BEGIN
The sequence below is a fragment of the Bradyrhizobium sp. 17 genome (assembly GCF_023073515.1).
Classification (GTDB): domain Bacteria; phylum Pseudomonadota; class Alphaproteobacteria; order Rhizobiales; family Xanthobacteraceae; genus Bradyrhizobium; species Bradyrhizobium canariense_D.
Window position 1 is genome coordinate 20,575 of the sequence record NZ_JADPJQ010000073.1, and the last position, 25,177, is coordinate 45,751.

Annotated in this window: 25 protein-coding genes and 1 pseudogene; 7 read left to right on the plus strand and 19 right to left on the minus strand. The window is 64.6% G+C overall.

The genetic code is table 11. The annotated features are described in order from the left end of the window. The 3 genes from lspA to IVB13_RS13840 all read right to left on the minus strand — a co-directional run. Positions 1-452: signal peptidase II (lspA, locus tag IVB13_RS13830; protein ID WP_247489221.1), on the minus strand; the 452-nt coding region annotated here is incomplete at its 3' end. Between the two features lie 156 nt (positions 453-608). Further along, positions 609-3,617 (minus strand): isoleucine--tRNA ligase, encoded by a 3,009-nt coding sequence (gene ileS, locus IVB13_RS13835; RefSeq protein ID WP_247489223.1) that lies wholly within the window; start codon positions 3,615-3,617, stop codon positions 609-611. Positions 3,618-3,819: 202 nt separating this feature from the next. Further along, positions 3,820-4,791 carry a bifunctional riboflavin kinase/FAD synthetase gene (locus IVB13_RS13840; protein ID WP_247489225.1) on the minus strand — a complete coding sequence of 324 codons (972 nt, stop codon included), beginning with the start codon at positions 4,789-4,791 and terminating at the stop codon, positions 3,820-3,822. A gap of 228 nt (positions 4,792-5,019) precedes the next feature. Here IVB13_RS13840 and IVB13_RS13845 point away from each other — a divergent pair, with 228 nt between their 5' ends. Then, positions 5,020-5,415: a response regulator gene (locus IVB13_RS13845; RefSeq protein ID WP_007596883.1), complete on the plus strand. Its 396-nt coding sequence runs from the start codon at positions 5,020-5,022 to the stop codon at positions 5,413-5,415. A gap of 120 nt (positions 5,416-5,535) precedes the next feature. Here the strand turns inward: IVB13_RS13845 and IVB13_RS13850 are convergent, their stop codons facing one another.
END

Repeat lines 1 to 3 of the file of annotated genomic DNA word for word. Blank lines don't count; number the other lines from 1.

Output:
The sequence below is a fragment of the Bradyrhizobium sp. 17 genome (assembly GCF_023073515.1).
Classification (GTDB): domain Bacteria; phylum Pseudomonadota; class Alphaproteobacteria; order Rhizobiales; family Xanthobacteraceae; genus Bradyrhizobium; species Bradyrhizobium canariense_D.
Window position 1 is genome coordinate 20,575 of the sequence record NZ_JADPJQ010000073.1, and the last position, 25,177, is coordinate 45,751.